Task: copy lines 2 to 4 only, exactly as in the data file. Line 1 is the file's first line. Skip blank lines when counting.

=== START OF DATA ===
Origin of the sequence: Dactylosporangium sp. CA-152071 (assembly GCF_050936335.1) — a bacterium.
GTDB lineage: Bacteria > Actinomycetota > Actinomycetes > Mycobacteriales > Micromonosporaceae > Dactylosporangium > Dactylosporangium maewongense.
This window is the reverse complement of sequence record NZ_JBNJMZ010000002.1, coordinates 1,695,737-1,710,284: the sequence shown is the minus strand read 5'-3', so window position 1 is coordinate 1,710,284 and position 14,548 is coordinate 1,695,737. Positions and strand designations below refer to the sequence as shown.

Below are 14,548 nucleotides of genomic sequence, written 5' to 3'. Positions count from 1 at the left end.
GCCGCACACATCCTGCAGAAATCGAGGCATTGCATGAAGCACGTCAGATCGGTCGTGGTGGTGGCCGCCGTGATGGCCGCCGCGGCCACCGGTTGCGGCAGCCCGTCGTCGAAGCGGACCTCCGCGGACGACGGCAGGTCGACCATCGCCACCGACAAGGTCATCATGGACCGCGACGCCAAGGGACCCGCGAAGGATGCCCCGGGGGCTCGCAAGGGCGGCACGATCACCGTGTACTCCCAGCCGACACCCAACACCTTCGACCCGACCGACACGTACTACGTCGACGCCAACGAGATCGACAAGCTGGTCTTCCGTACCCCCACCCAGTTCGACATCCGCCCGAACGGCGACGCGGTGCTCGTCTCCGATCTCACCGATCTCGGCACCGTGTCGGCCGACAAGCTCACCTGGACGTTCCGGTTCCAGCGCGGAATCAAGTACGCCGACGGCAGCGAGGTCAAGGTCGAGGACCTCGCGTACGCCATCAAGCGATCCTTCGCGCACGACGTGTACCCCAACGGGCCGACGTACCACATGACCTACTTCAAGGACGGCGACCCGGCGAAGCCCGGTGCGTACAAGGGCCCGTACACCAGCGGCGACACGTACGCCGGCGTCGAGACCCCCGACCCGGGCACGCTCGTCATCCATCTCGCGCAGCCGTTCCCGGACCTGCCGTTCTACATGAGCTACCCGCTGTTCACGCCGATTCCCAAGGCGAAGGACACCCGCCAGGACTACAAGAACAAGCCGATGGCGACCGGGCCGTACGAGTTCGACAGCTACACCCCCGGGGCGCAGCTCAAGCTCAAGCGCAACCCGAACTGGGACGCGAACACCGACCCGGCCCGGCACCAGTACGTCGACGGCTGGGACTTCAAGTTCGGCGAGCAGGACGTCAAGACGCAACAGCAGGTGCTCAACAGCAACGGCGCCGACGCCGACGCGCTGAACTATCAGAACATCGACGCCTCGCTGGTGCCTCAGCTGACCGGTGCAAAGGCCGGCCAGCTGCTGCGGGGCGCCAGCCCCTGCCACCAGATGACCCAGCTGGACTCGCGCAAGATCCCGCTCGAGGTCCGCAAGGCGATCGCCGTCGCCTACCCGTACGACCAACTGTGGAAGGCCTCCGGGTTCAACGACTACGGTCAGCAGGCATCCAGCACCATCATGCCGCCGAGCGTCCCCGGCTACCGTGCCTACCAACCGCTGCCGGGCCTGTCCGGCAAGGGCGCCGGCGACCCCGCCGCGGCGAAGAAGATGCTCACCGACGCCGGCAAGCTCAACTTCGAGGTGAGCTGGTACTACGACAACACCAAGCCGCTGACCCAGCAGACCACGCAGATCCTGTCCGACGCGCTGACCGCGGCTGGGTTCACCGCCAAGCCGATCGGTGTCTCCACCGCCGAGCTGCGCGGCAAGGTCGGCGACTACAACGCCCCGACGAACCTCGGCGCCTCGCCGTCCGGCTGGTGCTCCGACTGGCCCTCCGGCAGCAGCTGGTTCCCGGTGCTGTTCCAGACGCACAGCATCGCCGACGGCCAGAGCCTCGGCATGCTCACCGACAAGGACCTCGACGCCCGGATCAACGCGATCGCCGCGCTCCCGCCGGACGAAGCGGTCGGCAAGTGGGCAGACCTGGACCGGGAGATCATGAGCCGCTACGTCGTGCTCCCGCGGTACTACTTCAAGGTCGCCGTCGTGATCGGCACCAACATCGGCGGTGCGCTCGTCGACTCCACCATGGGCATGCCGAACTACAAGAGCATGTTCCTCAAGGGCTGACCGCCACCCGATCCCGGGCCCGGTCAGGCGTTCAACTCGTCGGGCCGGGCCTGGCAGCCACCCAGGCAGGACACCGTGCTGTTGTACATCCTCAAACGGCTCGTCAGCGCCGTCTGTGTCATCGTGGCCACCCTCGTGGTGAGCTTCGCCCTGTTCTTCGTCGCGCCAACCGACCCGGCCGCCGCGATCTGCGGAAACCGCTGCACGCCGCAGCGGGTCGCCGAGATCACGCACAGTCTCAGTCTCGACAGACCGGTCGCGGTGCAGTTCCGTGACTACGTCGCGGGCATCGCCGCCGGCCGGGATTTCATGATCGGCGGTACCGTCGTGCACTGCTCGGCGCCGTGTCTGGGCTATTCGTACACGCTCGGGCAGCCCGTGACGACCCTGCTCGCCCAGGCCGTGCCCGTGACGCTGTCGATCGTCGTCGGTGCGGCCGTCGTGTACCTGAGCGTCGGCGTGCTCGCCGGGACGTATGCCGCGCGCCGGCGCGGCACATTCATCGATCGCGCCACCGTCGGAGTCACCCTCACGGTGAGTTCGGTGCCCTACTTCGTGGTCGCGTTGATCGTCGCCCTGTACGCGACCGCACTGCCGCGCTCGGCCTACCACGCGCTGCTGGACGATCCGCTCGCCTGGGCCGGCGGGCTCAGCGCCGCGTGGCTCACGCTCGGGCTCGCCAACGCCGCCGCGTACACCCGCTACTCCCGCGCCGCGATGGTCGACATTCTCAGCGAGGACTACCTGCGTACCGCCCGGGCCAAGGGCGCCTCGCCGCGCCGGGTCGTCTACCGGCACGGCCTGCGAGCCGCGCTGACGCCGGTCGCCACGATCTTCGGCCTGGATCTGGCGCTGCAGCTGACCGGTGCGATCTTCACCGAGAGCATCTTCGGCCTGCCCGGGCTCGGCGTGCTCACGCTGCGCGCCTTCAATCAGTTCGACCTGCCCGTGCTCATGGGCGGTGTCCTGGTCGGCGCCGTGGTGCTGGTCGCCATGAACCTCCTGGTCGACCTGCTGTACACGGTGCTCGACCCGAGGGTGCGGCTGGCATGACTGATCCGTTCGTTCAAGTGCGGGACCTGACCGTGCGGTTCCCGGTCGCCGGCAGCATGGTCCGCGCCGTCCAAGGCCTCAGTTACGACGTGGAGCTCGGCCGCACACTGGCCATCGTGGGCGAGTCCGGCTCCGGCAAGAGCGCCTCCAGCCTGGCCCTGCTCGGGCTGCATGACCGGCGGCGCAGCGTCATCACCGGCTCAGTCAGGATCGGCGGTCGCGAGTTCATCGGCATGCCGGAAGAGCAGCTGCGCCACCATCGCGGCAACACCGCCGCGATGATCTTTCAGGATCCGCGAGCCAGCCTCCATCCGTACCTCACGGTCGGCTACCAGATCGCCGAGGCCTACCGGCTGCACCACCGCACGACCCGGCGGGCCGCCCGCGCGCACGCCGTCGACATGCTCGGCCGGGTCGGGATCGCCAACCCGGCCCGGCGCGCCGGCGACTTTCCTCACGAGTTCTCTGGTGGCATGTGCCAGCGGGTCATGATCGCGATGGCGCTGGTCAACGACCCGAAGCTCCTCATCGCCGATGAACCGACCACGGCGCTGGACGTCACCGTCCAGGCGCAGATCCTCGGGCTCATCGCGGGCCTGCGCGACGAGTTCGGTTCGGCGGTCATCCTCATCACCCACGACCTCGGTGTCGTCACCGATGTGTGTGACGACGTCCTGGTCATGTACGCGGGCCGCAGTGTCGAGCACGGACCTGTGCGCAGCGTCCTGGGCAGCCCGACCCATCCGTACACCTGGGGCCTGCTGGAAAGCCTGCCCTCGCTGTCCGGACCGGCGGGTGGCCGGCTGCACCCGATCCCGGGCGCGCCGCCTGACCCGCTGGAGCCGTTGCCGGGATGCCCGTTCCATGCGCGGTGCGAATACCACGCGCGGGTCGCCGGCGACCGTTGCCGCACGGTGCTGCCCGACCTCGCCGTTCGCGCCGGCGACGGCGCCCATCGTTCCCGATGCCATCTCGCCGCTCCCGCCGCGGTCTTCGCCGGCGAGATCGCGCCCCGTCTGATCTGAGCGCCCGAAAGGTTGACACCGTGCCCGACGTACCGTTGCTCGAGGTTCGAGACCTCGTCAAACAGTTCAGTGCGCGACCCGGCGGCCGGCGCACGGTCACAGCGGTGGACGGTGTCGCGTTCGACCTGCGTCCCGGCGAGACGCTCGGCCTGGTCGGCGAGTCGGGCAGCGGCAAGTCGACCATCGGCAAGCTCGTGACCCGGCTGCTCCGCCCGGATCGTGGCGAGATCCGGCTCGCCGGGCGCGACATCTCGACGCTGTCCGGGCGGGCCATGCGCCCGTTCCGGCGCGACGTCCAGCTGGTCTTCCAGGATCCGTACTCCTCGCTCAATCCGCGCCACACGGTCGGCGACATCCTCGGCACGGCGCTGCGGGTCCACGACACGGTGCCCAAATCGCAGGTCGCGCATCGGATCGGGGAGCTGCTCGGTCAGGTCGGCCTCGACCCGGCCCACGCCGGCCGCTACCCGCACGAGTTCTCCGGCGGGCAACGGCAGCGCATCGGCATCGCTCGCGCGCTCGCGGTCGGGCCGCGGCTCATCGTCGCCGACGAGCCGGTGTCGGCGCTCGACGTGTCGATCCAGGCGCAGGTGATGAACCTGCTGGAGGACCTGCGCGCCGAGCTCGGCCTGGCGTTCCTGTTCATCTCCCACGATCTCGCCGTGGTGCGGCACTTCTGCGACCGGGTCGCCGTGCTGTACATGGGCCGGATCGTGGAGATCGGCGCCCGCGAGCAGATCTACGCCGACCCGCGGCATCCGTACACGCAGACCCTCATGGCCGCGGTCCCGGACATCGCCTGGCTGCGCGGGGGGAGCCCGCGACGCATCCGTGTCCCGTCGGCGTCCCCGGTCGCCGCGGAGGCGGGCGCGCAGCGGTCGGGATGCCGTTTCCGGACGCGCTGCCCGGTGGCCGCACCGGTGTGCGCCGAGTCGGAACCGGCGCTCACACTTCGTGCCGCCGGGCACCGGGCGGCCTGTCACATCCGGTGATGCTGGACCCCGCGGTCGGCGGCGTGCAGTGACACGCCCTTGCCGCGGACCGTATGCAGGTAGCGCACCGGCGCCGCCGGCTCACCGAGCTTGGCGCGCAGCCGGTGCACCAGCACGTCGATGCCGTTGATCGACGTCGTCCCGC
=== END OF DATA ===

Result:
GTDB lineage: Bacteria > Actinomycetota > Actinomycetes > Mycobacteriales > Micromonosporaceae > Dactylosporangium > Dactylosporangium maewongense.
This window is the reverse complement of sequence record NZ_JBNJMZ010000002.1, coordinates 1,695,737-1,710,284: the sequence shown is the minus strand read 5'-3', so window position 1 is coordinate 1,710,284 and position 14,548 is coordinate 1,695,737. Positions and strand designations below refer to the sequence as shown.

Below are 14,548 nucleotides of genomic sequence, written 5' to 3'. Positions count from 1 at the left end.